Held their greedy cock crows in check.
We skinned our Penelope the first day
Of the semester, stripped off her hide
The way I imagined Davy Crockett pelted
Beaver or raccoon, the occasional bear.
We started at her neck, sliced a delicate
Ring around it, then peeled the fur
Back, slow as an ice age, scraping
With a scalpel so the pink
Derma remained perfect, smooth
As birth.  We made similar cuts
Around her paws, tail, and anus,
Left small patches of her dark hair,
So that, at the end of the class period,
The muscles of her torso and legs
Gleamed under the fluorescent lights
Like a turkey on Thanksgiving morning.
My lab partners and I lifted Penelope,
Danced her across the table, made jokes
About shaved pussy, splayed her
Legs open like the girls in Penthouse.
When the bell rang, we packed her
In a box, wrote our names on it,
Her name on it, in black marker.
Put her in the storage room,
The place we dubbed the cathouse.
Every day, for the next three months,
We hauled Penelope out, pulled her
Apart, piece by piece, labeling,
Cataloging.  When we got to her womb,
Made the cut, we found them.
Three unborn kittens, alien creatures,
Amorphous as Playdough.  We scooped
Them out, laid them in front of us.
Stared at their unformed faces.
For the first time that year,
We were silent, as if we had just
Unearthed Tutankhamun or discovered
A Dead Sea Scroll.  Something ancient,
Marked with divine knowledge
About creation or life, an almost
Nativity in our teenaged hands.
I wanted to make a comment about
Our promiscuous feline, perhaps
Dig a condom out of my wallet, jam
It into her chest cavity, give a lecture
About safe sex and disease.  Instead,
We took the kittens, tucked them back
Inside Penelope without a word, covered
Them with membrane and tissue,
Left them there, the way my mother
Left pans of bread dough overnight,
To bubble, leaven, rise into Sunday
Morning.  Become something
Fermented, full of the smell of yeast.
Uncooked and waiting, always waiting,
For Penelope to finish her burial shroud.
I'm not going to use a picture of cat dissection

October 27: Heavy Traffic, Pumpkin Day, Thick Rain

Wow, traffic is way up for the blog, and I don’t know why.  Yesterday, Saint Marty attained an all-time high of 145 hits in a day.  This morning, at 5:30 a.m., the site already has 91 pageviews.  That’s an insane amount of people seeking out my brand of wisdom.  A little scary.  But I welcome any new followers and encourage you to become actual disciples of Saint Marty.  It’s easy, doesn’t cost anything, and will help you lose at least 25 pounds.  (It has to do with that diet of locusts and organic honey I encourage.)
It’s quiet in the office at the moment, since I’m the only person here.  My favorite time of the day.  In about an hour’s time, others will start showing up, and then it’s all downhill.  I have a busy day ahead of me.  Getting ready for teaching.  Teaching.  Hosting my book club tonight at my house.  My daughter woke up this morning with a sore throat, so my guess is she’s headed to the doctor’s office.  She has a tendency to get strep throat a lot.  I hoping it’s not that serious.  For God’s sake, winter hasn’t even really started yet.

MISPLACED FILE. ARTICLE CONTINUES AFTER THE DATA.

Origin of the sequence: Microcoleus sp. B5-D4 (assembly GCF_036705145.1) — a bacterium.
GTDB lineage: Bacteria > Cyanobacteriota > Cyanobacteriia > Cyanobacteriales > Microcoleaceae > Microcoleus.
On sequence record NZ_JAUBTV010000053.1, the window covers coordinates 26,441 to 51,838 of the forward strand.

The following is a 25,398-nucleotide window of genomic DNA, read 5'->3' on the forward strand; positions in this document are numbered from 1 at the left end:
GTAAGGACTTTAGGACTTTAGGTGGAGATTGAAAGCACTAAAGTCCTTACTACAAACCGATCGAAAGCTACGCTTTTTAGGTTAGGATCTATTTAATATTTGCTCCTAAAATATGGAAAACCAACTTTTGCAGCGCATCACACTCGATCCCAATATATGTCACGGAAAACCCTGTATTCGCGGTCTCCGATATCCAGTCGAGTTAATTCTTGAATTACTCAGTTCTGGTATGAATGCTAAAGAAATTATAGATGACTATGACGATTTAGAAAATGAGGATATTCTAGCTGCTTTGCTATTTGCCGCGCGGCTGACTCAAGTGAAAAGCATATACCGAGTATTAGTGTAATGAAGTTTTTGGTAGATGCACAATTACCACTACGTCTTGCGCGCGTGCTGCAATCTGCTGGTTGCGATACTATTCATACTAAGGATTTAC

Speaking of which, I saw some really thick rain as I was driving to work this morning.  Not much.  For about two minutes, very fat, white raindrops were hitting my windshield.  I’m really hoping that form of precipitation holds off until after Halloween.  I’m actually hoping for a pumpkin day that doesn’t require winter coats, hats, boots, and mittens.  In the ten years my daughter has been alive, there has been only one All Hallows Eve that didn’t require major arctic gear.  I’m not asking for seventy-degree temperatures.  I’ll accept anything in the fifties, with no wind or rain.  That’s not too much to ask.
I have been working on a new poem, which I will post later this afternoon.  In some ways, it’s a very appropriate poem for the upcoming holiday.  You’ll see what I mean.
Well, I have a quiz to construct for today’s mythology class and a writing assignment to create.
A saint’s work it never done.
Praying to avoid this scene

Wednesday, October 26, 2011

October 26: Low Morale, Quiet Day

Morale is pretty low here at my place of work.  Coworkers are walking around as if they don't trust each other, like we're living in a police state and anybody could be the enemy.  I've been in work situations like this before, felt like Winston Smith from 1984.  The problem is that Big Brother really is watching this time.

I'm not going to get all paranoid, but if you never hear from me after this post, know that I died for the cause of Saint Marty and becoming a Blog of Note.  Not very heroic sounding, I know.  It's all I got, however.  They're going to have to tear me away from this computer kicking and screaming, then write a doublespeak memo saying how I've decided to pursue other career opportunities or gone on an extended vacation.

Saint Marty is still here for the moment.  The truth is out there.

Kind of looks like my big boss...

October 26: Upheaval, Uncertainty, Upset Stomach